Ian could add to the capital pressure faced by ’thinly capitalised’ insurers and see reinsurance rates harden further

Hurricane Ian will be the first test of Florida’s newly-created reinsurance program, a temporary arrangement enacted by lawmakers in an effort to stabilise the state’s troubled property insurance market, according to AM Best.

The Reinsurance to Assist Policyholders program came out of a May special session to provide $2 billion of coverage for hurricane losses to insurers that otherwise might not be able to buy it in the private market.

AM Best states that this reinsurance program will come under pressure if Hurricane Ian hits densely populated areas such as the Tampa/St Petersburg area, where homes are larger and the insured value per home is higher.

“Property insurance in Florida is already a tough market and this impending hurricane looks to make conditions only more demanding,” said Christopher Graham, senior industry analyst, AM Best.

“Reinsurance rates are already increasing and a catastrophic hurricane will likely put more pressure on reinsurers to raise rates.”

$2 billion coverage limit

Insured losses from Hurricane Andrew, which made landfall in 1992 as a Category 5 storm in South Florida, came to $15.5 billion, which in today’s dollars would be approximately $30 billion.

Although the latest track shows Hurricane Ian making landfall south of Tampa, a landfall in the populous area around the city could lead to insured losses as high as those due to Hurricane Andrew.

The reinsurance program’s $2 billion coverage limit is for all participants in aggregate.

There are some important exclusions and limitations, including a limit on loss adjustment expenses to 10% of the reimbursed value—an important limit given that in Florida defense and cost containment expenses alone have been approximately 12% of losses.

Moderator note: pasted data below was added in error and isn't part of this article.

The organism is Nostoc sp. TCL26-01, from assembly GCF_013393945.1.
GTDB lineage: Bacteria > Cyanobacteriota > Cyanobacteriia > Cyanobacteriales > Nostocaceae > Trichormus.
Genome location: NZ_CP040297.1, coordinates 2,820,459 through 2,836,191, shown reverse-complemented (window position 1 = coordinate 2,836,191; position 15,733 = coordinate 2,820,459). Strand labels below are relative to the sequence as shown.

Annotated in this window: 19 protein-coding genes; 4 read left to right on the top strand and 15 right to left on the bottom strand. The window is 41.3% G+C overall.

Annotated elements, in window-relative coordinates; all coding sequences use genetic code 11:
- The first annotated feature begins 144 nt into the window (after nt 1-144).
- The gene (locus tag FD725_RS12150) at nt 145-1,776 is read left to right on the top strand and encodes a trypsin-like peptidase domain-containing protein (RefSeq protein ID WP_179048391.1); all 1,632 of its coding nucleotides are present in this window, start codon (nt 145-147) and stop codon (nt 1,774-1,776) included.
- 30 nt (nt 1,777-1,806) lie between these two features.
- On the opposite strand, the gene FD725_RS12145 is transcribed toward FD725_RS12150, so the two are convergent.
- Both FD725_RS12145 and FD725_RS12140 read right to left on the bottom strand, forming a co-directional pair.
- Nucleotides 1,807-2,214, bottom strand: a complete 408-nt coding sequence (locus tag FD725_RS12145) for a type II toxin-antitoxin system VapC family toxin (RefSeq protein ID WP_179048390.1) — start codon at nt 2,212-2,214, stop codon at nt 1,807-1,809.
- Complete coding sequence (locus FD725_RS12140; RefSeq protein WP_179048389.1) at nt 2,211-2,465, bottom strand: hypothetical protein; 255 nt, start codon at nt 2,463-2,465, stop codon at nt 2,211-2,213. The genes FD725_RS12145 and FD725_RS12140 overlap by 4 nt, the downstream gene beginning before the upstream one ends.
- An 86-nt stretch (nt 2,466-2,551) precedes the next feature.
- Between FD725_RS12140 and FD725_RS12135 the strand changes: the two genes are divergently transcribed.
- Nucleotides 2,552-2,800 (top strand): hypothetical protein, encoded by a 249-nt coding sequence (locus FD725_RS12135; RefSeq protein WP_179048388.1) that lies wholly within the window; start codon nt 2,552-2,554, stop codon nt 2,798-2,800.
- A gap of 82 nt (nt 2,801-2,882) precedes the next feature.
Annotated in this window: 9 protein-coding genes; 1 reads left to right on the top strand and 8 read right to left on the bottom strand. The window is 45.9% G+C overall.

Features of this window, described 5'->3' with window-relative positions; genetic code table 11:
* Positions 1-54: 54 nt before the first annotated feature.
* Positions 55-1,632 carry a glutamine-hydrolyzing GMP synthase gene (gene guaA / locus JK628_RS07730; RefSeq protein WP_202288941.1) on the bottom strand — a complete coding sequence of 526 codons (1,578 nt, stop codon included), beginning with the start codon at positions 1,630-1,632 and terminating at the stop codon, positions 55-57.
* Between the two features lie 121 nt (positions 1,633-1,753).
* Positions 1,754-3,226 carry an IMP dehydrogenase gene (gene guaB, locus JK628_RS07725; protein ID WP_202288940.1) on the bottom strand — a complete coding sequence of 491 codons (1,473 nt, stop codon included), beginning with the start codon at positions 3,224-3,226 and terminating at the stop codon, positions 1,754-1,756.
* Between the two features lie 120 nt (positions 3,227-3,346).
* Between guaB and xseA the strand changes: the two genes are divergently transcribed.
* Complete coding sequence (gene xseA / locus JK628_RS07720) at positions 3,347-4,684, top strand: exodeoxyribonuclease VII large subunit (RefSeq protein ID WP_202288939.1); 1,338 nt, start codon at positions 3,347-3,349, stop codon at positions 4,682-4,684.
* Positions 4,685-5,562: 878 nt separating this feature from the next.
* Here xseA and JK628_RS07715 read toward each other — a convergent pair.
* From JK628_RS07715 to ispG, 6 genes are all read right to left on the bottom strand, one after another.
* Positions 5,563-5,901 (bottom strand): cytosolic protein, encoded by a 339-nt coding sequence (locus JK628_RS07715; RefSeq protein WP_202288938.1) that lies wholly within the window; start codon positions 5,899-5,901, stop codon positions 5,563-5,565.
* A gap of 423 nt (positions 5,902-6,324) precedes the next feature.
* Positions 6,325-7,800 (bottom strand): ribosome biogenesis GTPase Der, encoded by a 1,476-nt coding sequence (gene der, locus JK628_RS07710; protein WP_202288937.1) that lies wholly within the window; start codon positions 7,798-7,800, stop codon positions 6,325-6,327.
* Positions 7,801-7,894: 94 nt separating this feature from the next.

Test for poorly-capitalised carriers

Insurers concentrated in Florida, or those writing at least 20% of gross written premium in the state, have been greatly affected by major hurricanes.

The overall property loss ratio for this population spiked to 72% with Hurricane Irma in 2017, and was higher than 60% when Hurricane Michael hit a much less populated area in 2018.

In total, these hurricanes also led to a drop of nearly 20% in policyholders’ surplus, limiting those insurers’ ability to cover future events.

Of the companies writing solely within Florida and writing at least $20 million in premium, more than 80% of that premium is in the homeowners or farmowners line of business. Many of these insurers have a high premium-to-surplus ratio and depend heavily on reinsurance, including the new state-run program.

“Although the reinsurance program provides some capital insulation, it is not expected to make insurers’ programs completely whole, as compared to protection purchased in prior years,” said Chris Draghi, associate director, AM Best.

“In a hardened reinsurance market where capacity and the cost of coverage has been significantly altered, Hurricane Ian could add to the capital pressure faced by those insurers that are thinly capitalised and have not been able to secure appropriate reinsurance.”